This kind of such broad authorization violates the particularity requirement demanded by the Fourth Amendment and is, therefore “unreasonable”. As a result since “[t]he principal means of effectuating the [particularity] requirement is to suppress all evidence seized pursuant to an overbroad, general warrant” the evidence seized from the cell phone was suppressed.
Cell Phone Searches With a Warrant – Questions Left After Coke – Obtaining the PassCode to “Open” the Cell Phone
In the Coke case, the defendant also alleged that the police violated her 5th Amendment right against self-incrimination by compelling the disclosure of the passcode to her phone. The Court held that, because Ms. Coke was not in custody when she disclosed the passcode and turned over the code voluntarily, there was no violation of her Miranda rights and therefore the 5th Amendment was not at issue. (Under the 5th Amendment the right attaches only when a defendant is subjected to questioning while in custody – custodial interrogation.)
The bottom line on this issue is that if you do not wish to have your cell phone searched, do not agree to provide the passcode or ANY biometric access to your cell phone.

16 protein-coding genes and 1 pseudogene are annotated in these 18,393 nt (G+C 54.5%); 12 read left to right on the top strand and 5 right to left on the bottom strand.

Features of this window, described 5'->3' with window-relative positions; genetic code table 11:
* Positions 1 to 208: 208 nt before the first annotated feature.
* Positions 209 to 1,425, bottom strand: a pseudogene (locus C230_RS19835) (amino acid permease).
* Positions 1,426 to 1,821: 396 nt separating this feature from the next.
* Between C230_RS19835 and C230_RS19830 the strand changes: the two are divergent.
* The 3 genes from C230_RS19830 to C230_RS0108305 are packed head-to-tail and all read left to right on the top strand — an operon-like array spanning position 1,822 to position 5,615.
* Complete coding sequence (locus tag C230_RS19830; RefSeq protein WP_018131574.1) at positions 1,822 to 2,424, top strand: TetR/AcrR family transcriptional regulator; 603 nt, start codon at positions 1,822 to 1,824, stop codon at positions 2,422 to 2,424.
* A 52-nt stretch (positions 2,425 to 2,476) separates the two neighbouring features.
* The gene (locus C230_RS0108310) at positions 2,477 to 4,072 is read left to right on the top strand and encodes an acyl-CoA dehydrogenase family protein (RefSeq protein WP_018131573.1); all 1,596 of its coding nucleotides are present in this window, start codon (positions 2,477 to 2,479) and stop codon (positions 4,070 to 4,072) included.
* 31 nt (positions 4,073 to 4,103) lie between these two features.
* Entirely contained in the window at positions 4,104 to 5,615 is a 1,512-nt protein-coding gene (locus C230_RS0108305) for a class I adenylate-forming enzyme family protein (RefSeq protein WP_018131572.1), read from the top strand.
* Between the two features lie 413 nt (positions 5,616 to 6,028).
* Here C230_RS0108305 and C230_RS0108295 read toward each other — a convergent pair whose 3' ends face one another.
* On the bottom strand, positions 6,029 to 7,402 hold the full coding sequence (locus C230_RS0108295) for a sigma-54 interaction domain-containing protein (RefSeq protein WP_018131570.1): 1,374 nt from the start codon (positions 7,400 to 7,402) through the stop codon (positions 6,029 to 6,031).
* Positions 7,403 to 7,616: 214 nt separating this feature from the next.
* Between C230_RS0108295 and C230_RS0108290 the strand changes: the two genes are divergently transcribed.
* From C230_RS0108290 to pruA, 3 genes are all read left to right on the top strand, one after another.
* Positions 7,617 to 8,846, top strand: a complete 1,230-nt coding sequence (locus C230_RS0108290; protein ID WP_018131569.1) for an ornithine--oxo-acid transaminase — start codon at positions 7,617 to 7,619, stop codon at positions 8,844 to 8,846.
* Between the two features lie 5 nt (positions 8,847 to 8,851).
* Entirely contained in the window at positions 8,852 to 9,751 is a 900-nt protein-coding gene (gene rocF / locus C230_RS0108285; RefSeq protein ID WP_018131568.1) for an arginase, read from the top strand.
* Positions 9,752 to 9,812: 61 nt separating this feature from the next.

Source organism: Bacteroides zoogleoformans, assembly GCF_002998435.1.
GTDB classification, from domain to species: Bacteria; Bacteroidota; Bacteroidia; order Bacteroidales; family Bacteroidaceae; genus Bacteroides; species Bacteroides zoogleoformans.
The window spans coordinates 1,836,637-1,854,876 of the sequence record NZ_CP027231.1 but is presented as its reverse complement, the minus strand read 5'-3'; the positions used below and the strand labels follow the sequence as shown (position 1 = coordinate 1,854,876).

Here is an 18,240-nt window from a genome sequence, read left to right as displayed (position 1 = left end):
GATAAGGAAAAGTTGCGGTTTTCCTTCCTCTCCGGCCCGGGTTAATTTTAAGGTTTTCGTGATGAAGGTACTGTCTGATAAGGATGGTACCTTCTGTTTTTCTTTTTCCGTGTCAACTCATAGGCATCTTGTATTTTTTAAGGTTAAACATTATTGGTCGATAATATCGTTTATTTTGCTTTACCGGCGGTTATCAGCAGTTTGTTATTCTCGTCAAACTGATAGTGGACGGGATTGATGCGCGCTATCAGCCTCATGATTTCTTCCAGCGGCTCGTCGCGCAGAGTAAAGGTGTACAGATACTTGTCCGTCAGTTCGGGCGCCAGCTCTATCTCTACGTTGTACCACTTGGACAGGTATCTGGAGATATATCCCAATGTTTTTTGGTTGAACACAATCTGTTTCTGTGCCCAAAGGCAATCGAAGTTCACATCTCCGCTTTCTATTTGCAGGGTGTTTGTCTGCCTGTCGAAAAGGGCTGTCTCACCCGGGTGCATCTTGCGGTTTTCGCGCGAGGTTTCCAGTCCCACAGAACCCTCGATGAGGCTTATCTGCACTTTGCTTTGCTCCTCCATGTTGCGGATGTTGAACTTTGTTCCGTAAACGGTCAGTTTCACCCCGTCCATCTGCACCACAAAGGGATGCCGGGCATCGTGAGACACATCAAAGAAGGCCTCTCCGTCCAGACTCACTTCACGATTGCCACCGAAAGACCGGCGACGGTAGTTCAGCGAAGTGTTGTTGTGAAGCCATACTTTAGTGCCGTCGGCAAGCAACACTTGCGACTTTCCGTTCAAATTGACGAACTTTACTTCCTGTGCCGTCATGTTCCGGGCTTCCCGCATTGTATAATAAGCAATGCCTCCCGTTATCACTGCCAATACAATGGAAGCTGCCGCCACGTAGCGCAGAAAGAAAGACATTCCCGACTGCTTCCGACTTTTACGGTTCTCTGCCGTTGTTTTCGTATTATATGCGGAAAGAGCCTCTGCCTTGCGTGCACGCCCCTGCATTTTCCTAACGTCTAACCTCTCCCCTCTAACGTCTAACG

When a person consents to voluntarily provide access to their cell phone there is no longer a need for the police to obtain a search warrant. That person has “waived” their 4th Amendment rights under the Constitution. Under every state’s law when asked for permission to search anything you own you have the right to refuse and should do so respectfully. This right includes, but is not limited to, your person, your effects, your car, and your home.
The issue remains if a defendant refuses to provide access to their cell phone, what happens next?
Compelling Access – Can You Be Forced to Unlock Your Phone?
Can the police compel you to unlock your cell phones using biometric means assuming the police have lawfully taken legal possession of your phone?
In 2018, a Florida man, William Montanez, was jailed for 44 days because he intentionally refused to comply with a judge’s order to provide the police his cell phone’s passcode. Montanez appealed and an appeals court ordered Williams released.
While the issue in the Montanez case, compelling a verbal reveal of one’s cell phone passcode is clear, compelling a person to verbally reveal their passcode is clearly testimonial under the 5th Amendment and therefore amounts to self-incrimination. (The 5th Amendment to the U.S. Constitution says that no one “shall be compelled in any criminal case to be a witness against himself … “)